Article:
Fiber is a form of indigestible carbohydrate found mainly in plant foods. Over the years, fiber has been hailed as a potential weapon against colon cancer, high cholesterol, and heart disease. Fiber’s vaunted health benefits were diminished slightly by findings that it doesn’t prevent colon polyps (precursors of colon cancer). But fiber slightly reduces LDL cholesterol, improves insulin resistance, and is linked to a lower rate of heart disease. It is considered one of the most important health attributes of foods.
Fiber slows the digestion of foods and therefore lowers their glycemic load, which likely helps to prevent diabetes. By increasing the bulk of foods and creating a feeling of fullness, fiber may also help you avoid overeating and becoming overweight. There is also some evidence that fiber might reduce the risk for duodenal ulcers, breast cancer, and ovarian cancer. Continue reading →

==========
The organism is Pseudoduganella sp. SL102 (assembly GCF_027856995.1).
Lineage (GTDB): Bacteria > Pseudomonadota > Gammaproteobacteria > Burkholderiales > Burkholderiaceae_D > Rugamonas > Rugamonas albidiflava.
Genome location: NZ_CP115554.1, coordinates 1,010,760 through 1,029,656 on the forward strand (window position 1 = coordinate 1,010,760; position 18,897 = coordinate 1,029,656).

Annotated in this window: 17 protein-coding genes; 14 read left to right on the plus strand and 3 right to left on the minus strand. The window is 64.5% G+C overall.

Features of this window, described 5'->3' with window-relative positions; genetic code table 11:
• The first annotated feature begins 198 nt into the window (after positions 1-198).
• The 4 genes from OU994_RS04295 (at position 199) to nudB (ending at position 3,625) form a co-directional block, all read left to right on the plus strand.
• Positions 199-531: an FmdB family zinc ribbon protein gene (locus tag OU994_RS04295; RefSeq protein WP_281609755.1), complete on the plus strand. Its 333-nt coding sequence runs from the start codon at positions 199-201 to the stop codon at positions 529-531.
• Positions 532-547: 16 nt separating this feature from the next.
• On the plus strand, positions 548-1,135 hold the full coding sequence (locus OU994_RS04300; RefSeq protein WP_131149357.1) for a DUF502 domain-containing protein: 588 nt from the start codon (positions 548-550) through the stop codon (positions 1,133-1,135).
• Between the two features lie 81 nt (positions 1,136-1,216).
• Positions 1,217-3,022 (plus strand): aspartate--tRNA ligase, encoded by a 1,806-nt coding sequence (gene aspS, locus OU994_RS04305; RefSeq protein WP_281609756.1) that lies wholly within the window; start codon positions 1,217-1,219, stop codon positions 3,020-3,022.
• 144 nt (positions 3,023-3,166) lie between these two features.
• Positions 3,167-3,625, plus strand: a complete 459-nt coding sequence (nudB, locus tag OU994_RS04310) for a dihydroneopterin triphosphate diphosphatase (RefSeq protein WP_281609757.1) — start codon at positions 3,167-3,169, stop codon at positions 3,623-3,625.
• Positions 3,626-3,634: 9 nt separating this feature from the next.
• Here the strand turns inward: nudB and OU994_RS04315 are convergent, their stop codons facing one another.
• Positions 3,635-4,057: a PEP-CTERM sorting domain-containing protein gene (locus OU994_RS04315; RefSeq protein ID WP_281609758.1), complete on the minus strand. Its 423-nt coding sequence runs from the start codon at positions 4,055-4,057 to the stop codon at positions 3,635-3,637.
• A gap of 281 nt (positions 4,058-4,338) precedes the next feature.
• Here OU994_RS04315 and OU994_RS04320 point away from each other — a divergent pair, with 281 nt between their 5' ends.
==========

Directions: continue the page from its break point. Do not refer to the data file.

The Institute of Medicine (IOM) — an independent nonprofit organization that advises the U.S. government on health issues — recommends 38 grams of fiber a day for men aged 19 to 50 and 30 grams a day for men over 50. The IOM recommends 25 grams a day for women aged 19 to 50 and 21 grams a day for women over 50.
But the average dietary fiber intake among the study participants was only about 16 grams per day, according to the study, which was published in the December issue of the American Journal of Medicine.
Research looked at a decade of data from thousands of U.S. adults.
People who don’t eat enough fiber seem at increased risk for heart problems, and too few Americans are consuming enough fiber, a new study says.
Researchers analyzed data collected from more than 23,000 U.S. adults between 1999 and 2010 and found that low fiber intake was strongly associated with heart disease risk factors such as obesity, inflammation and metabolic syndrome. The syndrome is a group of symptoms that puts people at increased risk for diabetes and heart disease.